There is a certain kind of news one receives that falls into the category of â€œthis may or may not be badâ€”but it canâ€™t be goodâ€.Â For Republicans, learning of the moderators that will be at the helm for these four debates certainly earns this distinction.
In order of appearance they are- Jim Lehrer (PBS News Hour), Martha Raddatz (VP Debate-ABC News), Candy Crowley (CNN), and Bob Schieffer (CBS News).
Since the Romney campaign had to sign off on each moderator, it is hard to imagine that they could not have demanded better (even given that the Obama camp also had to sign off on each).Â By any measure, Jim Lehrer, Candy Crowley, and Bob Schieffer all lean to the left, and the networks that employ them all trail badly in the ratings to their direct competition.
Even if you were to say that these three were the fairest that both sides could agree to, giving a green light to Martha Raddatz for the VP debate was certainly inexplicable.Â The reason for this being, she is a â€œforeign affairs correspondentâ€ which is not Ryanâ€™s forte, and in fact he was brought into the race for his economic mastery.Â One has to wonder how much focus will be put on non-domestic topics just based on her area of expertise.Â On the surface this seems a major concession to the Obama campaign, and one that needed not be given.
The reason these moderators are so important is three-fold.Â First, with all the polls showing that the election has a likelihood of being razor-close, every smallÂ detail that goes into them has a chance to be huge.Â Second, like was the case with the Republican Primary debates, these four showdowns will smash records for viewership and theÂ audience will includeÂ millions ofÂ Independents sizing up the candidates for the first time.Â Lastly, and most importantly, the questions asked of the candidates have the ability to dominate the crucial weeks of news cycles leading up to Election Day.
So What Should The Focus Be?
Poll after poll shows that for the American people ground zero in this election is the economy.Â A Pew Research Poll taken from June 7-17 asked voters to name the top issue that they will be considering in the voting booth in November.Â The top four answers were Jobs (35%), the Budget Deficit (23%), Health Care (19%), and Social Security (11%).
The danger in having biased moderators was on full display for the Republican Primary debate moderated by George Stephanopoulos, when, seemingly out of nowhere, he felt the need to drill downÂ with Mitt Romney and Rick Santorum on the issue of female contraception.Â This gave birthÂ (no pun intended) to the Sandra Fluke phase of the campaign and a multi-week sidetrack by the media away from the serious issues of the day.Â There is simply no doubt that, should they choose to, a moderator can actively push the focus to issues that are not widely being considered by votersâ€”and into territory that favors one candidate or another.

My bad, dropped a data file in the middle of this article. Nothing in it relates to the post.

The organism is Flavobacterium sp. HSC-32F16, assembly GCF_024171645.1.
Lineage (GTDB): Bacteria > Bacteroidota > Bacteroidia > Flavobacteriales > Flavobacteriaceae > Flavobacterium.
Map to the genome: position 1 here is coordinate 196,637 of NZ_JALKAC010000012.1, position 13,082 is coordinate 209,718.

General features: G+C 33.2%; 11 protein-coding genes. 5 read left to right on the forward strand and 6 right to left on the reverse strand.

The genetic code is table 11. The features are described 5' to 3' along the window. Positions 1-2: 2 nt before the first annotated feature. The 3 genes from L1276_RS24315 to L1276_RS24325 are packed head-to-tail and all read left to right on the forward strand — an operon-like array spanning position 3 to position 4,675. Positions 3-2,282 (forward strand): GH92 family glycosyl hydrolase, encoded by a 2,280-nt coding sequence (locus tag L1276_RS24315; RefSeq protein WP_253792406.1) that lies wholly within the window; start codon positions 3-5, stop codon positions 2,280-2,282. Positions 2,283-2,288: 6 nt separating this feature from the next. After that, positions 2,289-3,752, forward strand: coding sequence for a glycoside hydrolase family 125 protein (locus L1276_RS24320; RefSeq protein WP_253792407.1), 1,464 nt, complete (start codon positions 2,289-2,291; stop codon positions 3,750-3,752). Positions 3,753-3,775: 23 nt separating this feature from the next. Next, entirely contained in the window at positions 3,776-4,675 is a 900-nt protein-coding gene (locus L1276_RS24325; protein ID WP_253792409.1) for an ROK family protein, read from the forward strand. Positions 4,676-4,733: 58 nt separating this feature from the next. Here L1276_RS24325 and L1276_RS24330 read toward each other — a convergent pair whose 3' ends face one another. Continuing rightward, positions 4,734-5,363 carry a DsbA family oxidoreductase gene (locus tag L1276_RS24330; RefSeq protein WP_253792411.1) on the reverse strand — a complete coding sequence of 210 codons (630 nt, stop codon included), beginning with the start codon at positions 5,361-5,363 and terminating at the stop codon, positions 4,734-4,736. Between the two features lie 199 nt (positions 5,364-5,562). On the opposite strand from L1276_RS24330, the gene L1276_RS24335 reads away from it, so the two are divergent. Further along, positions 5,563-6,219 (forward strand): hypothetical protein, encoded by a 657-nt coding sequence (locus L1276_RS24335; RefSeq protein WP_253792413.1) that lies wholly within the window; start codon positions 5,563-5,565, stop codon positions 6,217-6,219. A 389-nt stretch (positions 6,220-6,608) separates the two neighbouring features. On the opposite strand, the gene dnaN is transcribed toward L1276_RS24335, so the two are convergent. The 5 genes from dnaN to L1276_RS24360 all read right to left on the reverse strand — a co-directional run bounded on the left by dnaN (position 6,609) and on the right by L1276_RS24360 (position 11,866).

As will be the case in October, it just so happens that the issues voters themselves say are paramount are the exact issues that President Obama is desperate to avoid talking about.Â In theory this would make the debates a huge opportunity for Romney and Ryan to drive home their messageâ€”something tells me it wonâ€™t quite go down that way.
Perhaps I will be proven wrong, but will these moderators have the gumption to ask President Obama why a myriad of the promises he made while running in 2008 have been unachieved or even un-attempted?Â Will they remind the American people that twice the President had budgets voted on by Congress, and he failed to receive one solitary vote for either of them?Â Will they ask why he promised to cut the deficit in half but instead oversaw three years of trillion dollar plus deficits?Â Or will they inquire why he has not laid a plan on the table for reforming entitlements, after saying himself this was crucial in 2008?
Republican Are Right to Be Nervously Skeptical
All things being equal, and according directly to the polls, the topics discussed during all four of the debates should almost exclusively be jobs, the deficit, the long term health of entitlement programs, and foreign policy.Â What I fear instead is painful subjection to multiple questions on gay marriage, abortion, contraception, and student loan debtâ€” knowing all the while the fruit is rusting on the vine.
It is true that the level of professionalism that the four moderators will show is yet to be determined, and perhaps at least three of them will be fair (I hold no hope for Bob Schieffer).Â But given the track record of behavior the major media outlets have shown to Republicans in recent years, Iâ€™d say a mildly-crippling nervousness is more than justified.
After all, barring a phenomenal performance by both Republican candidates, one thing is certainâ€”â€œit may or may not be badâ€¦but it wonâ€™t be goodâ€.